Better train connection between European metropolises in future

European countries want to build a better train network. During the German council presidency 2020 the Trans-Europ-Express 2.0. was decided. This project includes a better train connection between the metropolises and investments in the rail infrastructure. Yet the plans are becoming more concrete.
First, four nightjet-lines should combine thirteen million metropolises. From December 2021 the two lines Vienna-Munich-Paris and Zurich-Cologne-Amsterdam come on stream. Then, in 2022, the nightline Zurich-Milan-Rome line will start. In 2023 the Berlin-Paris and Berlin-Brussels lines will be added and in 2024 Zurich-Barcelona line will be brought in line. For the long term, there are a lot further nightlines in planning.
In addition, a European express train network is at the political agenda. For example, Amsterdam-Rome, Paris-warsaw and Berlin and Barcelona should be combined by high-speed trains. The goal is to use existing train tracks and repose them for new European train routes. Each of these connections will take less than thirteen hours.
Also, in the middle of the 2030s an express train will combine Berlin-Prague-Vienna. A new train line is being built for this purpose, which included a tunnel in the ore mountains. The route Berlin-Vienna will last only five hours. The new route also includes a nightline connection.
There are also further plans for a better inner European train connection. Finland and Estonia have signed an agreement, which commit them to a better cooperation in the traffic area. This included a train tunnel between Helsinki and Tallinn. The cities are only 80 km apart and through the better infrastructure they should become a twin-city. That means, a generally better connection and especially a support freight transport between these cities. In addition, Helsinki will become final station of Rail Baltica.
A better train network might help, to protect the environment. People could take the train instead of the airplane.


Pan-European Master Plan for Cycling Promotion

This year the fifth conference of ministers for the European programme for traffic, health and environment took place in Vienna. The declaration of Vienna had the motto “building a better future – setting the course for new, clean, safe, healthy and integrative mobility”. The focus for the twenty-eight participating countries was to promote cycling paths in Europe.
The aim of the plan is to double the cycling traffic till 2030. Therefore, the states must build their own cycling strategies. This will happen through a better cycling infrastructure, but also other political parts, like the health and spatial planning, shall be involved by these mobility changes. The plan comprises measures for a better user-friendly cycling infrastructure and the promote of new technology and innovation.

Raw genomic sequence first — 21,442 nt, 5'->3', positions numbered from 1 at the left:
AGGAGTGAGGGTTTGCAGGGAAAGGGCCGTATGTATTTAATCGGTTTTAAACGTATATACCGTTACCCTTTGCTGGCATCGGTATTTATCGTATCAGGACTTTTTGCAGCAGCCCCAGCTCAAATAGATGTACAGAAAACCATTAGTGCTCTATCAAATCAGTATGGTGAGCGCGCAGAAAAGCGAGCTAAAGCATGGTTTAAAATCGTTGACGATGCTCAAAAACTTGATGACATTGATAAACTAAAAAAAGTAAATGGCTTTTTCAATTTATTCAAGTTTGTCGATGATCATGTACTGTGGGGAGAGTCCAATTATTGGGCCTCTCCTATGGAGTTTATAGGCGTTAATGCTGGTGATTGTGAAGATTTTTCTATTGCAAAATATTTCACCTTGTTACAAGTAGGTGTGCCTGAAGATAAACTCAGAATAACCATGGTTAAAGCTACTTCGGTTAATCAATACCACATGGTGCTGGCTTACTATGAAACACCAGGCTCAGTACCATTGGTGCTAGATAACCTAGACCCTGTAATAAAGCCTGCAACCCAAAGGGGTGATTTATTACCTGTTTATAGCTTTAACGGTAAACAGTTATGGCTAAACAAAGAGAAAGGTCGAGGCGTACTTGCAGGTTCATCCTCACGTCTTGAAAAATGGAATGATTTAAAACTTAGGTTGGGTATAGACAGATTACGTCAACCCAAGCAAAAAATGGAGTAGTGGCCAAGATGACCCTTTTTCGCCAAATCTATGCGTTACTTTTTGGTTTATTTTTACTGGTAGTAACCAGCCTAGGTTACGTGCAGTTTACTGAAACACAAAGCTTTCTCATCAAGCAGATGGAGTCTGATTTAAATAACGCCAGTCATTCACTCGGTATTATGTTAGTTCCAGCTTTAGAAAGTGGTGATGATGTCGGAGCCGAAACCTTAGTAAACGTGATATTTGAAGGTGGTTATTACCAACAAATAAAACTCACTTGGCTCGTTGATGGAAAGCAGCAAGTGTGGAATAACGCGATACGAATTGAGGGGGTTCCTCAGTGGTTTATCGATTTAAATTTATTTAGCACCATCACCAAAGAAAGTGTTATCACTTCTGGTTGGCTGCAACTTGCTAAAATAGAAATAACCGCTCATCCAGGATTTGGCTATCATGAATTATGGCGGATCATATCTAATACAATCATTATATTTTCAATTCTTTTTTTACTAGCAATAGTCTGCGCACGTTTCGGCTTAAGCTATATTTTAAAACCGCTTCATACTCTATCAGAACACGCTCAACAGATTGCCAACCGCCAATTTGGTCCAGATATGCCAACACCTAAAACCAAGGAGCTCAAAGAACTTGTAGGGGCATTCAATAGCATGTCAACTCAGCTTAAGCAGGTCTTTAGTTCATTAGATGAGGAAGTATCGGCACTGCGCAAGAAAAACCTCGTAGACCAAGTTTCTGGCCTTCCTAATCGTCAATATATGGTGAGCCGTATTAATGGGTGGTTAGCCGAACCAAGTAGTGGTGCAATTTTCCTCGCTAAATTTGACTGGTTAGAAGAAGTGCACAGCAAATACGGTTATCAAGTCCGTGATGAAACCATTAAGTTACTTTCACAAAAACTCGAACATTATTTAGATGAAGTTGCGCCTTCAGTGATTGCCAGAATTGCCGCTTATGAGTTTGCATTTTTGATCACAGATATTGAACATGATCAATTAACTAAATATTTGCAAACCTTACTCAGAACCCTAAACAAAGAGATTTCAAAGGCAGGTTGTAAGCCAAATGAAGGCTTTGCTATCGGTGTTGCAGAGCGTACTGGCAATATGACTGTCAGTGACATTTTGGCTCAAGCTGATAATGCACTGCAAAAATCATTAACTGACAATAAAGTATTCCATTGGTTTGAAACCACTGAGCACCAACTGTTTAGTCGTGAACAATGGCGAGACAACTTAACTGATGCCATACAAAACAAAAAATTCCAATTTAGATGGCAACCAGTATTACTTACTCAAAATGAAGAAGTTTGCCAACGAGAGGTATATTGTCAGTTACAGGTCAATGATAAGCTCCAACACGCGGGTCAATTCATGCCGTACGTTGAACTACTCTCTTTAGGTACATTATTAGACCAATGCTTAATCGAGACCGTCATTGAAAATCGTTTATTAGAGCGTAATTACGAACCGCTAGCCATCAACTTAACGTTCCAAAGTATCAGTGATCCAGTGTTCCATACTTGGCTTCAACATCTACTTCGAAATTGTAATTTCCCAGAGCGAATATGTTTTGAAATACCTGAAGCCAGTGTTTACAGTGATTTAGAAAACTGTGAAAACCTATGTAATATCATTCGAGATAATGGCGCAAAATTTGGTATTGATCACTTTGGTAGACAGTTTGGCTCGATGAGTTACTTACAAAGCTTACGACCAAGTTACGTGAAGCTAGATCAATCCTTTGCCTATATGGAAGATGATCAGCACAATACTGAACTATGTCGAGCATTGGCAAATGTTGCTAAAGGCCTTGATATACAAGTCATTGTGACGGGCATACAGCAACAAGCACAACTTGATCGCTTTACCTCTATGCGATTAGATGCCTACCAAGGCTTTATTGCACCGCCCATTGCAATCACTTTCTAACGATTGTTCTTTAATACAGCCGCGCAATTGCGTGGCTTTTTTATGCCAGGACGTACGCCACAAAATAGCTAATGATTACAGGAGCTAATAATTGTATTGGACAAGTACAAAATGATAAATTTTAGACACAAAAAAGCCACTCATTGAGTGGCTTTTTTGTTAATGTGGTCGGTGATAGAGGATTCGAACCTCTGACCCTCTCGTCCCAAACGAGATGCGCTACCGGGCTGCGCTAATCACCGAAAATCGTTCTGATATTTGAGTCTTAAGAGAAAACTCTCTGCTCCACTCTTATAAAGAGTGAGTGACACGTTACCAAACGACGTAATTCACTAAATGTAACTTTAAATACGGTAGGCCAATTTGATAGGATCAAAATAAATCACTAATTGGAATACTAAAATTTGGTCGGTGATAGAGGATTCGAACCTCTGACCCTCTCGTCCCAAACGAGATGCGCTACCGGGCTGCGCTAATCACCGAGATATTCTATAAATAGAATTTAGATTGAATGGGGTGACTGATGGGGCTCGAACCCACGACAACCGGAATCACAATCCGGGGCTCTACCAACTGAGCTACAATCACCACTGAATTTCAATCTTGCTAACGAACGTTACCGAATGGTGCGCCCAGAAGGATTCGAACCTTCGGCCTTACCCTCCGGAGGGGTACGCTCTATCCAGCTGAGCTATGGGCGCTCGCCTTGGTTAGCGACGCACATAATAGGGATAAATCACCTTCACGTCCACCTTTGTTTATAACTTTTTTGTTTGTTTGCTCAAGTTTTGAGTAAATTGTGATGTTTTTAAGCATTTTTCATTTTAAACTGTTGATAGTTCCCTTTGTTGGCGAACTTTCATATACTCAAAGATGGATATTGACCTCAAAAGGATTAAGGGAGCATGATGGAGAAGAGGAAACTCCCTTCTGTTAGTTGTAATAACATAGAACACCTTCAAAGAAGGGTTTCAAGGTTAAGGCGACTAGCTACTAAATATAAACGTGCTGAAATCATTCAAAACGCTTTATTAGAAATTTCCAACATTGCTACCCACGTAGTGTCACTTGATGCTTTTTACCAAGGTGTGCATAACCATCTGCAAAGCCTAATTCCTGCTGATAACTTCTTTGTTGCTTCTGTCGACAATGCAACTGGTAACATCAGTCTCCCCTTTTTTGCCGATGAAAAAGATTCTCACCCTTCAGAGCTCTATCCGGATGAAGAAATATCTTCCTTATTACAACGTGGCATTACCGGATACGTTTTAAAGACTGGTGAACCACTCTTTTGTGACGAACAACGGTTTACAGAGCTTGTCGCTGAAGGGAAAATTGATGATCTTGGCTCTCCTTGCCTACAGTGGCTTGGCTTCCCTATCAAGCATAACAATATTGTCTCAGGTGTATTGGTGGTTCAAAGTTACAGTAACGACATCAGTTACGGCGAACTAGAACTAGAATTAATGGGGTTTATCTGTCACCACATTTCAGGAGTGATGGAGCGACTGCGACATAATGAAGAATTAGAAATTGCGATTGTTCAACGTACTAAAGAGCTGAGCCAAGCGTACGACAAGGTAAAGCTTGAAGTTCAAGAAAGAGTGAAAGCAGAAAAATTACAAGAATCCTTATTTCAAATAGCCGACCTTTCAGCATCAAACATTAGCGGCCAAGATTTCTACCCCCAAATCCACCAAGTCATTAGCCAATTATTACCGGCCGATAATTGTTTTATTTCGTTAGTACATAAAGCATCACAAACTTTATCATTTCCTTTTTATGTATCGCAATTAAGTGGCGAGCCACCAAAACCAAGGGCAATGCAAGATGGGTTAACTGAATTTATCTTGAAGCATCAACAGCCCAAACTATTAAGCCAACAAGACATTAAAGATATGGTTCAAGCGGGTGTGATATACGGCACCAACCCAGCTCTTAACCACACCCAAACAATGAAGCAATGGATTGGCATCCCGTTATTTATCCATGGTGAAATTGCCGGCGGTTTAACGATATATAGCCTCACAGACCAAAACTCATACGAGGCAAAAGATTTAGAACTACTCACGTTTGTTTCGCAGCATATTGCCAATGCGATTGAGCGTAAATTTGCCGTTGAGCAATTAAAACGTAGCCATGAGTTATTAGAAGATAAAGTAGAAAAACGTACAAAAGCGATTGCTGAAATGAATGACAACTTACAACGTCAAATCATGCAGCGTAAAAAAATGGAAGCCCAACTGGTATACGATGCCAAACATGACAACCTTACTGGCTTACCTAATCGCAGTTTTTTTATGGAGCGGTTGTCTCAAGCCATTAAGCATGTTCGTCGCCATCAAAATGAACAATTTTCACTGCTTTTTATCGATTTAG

More cycling traffic will have positive impacts to our society. At first, more cycling will have an impact to the environment. Eight million tons of CO2 could be saved to 2030. Further, the use of bike instead of cars will lead to better air and less noise in cities and make urban regions more liveable. In addition, cycling is a useful activity, so the planners hope to prevent deaths because of sedentary lifestyle.
Secondly, the Pan-European Master Plan for Cycling Promotion will have a positive economy impact. By doubling the cycling traffic, 400.000 new jobs could be created in the cycling industry. If they will achieve the aim, 3.5 billion Euro can be implemented in the cycling sector. Another factor is the impact to the health care and insurance systems. More activity will have a positive impact to health. Moreover, the number of accidents will fall. These factors will lead to less sick days and a discharge of the health care system. By reaching the aim till 2030, the national economy will have a use of 260 billion Euros.
You can find the whole plan at:


Via remote control to autonomous driving

Now it is public: For two years, the Berlin-based start-up Vay has been secretly driving cars remotely through Berlin. The aim is to launch a new type of taxi service and have the first fleet without a driver in the car on European roads in 2022.
Co-founder and CEO Thomas von der Ohe calls it “teleride”. Customers can order a vehicle via an app, which then drives up to them remotely. The customer then takes the wheel and drives to their destination. Once they arrive at their destination, they can hand the car back to a teledriver, without having to search for a parking space.
Teledrivers sit in a replica cockpit with driver's seat, steering wheel and accelerator pedal in the headquarters of Vay and only see the road they are driving on through cameras. Three screens show the immediate surroundings of the vehicle at a 360-degree angle. The teledriver hears what is being said in the car and what sounds can be perceived around it. According to Ohe, this is enough to brake, accelerate and know whether they can turn left.
In the future, it will be possible to drive autonomously on well-marked and clear stretches of road. In difficult situations, the teledriver should take over. At present, however, Vay is not allowed to jet along the motorway by remote control.
In the future, Vay wants to grab market share not only in the taxi and rental car business, but also in trucking - and offer customers an alternative to buying their own car. To what extent the business model will contribute to the further development of autonomous driving remains to be seen. In any case, it promotes the market entry of driverless technology in the near future.

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